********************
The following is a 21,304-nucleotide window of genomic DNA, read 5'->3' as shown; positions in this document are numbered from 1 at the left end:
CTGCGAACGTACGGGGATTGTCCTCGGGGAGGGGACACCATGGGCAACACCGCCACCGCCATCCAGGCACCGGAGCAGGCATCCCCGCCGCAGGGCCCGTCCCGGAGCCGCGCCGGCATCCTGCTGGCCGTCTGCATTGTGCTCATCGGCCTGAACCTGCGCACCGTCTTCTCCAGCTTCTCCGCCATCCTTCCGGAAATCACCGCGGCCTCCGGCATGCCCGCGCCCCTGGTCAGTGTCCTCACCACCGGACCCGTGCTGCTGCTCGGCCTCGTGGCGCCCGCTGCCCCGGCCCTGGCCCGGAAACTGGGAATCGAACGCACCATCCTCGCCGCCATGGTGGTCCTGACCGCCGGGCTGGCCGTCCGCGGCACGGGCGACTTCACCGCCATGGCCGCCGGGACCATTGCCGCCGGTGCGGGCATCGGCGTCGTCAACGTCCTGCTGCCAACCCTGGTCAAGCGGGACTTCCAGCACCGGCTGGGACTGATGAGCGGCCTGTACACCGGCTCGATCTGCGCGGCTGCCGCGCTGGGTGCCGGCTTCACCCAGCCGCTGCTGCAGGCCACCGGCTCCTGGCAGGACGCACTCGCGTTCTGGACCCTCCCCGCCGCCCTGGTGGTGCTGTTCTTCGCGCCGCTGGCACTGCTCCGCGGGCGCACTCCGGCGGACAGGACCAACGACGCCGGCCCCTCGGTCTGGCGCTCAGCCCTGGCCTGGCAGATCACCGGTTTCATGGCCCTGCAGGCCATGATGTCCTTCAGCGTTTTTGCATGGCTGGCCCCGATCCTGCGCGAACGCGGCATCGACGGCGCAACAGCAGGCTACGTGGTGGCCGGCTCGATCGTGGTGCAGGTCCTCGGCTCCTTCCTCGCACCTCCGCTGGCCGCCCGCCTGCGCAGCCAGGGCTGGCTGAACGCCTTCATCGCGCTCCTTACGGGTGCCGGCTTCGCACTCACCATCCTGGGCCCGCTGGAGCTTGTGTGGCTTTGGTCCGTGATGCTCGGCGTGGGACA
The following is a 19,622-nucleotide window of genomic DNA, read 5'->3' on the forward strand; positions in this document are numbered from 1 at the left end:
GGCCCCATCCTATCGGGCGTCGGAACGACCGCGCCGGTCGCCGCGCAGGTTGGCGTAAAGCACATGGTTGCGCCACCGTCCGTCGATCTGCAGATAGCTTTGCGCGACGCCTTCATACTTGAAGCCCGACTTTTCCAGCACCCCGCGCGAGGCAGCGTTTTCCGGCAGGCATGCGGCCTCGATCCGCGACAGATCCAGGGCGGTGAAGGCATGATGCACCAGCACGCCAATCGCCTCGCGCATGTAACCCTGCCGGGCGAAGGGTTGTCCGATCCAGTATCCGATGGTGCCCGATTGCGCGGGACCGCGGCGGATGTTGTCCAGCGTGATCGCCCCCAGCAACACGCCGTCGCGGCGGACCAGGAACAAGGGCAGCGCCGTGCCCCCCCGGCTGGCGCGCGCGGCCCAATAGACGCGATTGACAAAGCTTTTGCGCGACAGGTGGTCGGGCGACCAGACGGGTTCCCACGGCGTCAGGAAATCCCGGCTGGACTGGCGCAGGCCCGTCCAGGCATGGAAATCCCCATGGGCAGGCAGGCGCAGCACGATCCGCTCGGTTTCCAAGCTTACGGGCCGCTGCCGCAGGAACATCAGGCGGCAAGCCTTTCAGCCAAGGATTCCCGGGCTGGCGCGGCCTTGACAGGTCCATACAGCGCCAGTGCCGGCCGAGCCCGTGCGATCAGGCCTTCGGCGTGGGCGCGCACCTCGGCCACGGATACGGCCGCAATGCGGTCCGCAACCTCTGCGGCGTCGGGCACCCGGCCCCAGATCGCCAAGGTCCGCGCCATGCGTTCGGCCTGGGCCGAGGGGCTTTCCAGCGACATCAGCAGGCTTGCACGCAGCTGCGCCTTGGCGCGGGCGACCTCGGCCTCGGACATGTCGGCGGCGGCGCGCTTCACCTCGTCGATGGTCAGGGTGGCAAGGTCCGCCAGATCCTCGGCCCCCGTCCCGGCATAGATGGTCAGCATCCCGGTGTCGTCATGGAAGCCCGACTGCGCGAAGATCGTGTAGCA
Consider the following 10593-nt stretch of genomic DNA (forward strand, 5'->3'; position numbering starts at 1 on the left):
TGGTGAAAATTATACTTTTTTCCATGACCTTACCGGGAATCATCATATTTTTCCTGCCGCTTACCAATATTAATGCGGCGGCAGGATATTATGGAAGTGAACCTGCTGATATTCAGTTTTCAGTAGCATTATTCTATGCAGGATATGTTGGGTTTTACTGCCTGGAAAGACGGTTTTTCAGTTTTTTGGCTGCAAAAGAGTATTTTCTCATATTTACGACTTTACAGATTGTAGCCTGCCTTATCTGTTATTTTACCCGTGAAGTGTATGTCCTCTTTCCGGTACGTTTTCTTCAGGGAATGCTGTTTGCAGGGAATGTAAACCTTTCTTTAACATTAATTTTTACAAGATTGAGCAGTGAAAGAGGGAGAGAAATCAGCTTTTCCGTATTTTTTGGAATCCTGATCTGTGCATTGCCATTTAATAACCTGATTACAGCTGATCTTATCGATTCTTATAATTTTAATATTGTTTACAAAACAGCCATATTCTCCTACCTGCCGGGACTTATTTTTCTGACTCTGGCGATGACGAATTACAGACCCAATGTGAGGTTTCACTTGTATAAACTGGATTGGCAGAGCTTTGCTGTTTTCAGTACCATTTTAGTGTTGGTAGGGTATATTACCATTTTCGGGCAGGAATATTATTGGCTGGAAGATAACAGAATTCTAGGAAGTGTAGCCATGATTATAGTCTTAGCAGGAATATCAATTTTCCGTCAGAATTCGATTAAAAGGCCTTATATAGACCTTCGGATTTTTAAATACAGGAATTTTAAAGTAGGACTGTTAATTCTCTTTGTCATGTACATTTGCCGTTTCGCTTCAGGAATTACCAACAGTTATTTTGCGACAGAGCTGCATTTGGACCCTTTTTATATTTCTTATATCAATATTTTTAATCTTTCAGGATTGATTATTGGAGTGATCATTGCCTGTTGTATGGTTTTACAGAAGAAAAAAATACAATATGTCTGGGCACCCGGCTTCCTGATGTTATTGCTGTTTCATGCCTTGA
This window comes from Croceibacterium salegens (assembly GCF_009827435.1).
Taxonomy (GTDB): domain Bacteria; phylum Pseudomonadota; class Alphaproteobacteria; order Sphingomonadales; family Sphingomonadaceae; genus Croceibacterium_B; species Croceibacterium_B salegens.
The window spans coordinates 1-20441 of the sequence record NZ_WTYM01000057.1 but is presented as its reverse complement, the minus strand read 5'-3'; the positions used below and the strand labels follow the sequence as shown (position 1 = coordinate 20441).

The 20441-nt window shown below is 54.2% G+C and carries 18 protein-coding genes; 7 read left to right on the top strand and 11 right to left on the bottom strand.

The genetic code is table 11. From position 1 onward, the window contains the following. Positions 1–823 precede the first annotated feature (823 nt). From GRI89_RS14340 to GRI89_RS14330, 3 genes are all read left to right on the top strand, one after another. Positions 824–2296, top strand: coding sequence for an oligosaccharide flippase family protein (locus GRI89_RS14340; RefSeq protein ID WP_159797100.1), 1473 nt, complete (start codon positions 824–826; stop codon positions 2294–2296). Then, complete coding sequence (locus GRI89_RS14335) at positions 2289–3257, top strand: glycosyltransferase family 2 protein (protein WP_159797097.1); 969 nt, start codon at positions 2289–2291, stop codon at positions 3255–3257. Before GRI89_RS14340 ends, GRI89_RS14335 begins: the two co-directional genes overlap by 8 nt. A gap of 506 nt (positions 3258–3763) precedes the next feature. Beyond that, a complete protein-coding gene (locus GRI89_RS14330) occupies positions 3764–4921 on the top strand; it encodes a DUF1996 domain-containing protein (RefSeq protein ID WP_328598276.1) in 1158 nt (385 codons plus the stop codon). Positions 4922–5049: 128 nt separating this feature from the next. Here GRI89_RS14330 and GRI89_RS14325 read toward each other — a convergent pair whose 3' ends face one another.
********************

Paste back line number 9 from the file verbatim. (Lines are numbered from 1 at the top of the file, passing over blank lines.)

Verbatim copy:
The window spans coordinates 1-20441 of the sequence record NZ_WTYM01000057.1 but is presented as its reverse complement, the minus strand read 5'-3'; the positions used below and the strand labels follow the sequence as shown (position 1 = coordinate 20441).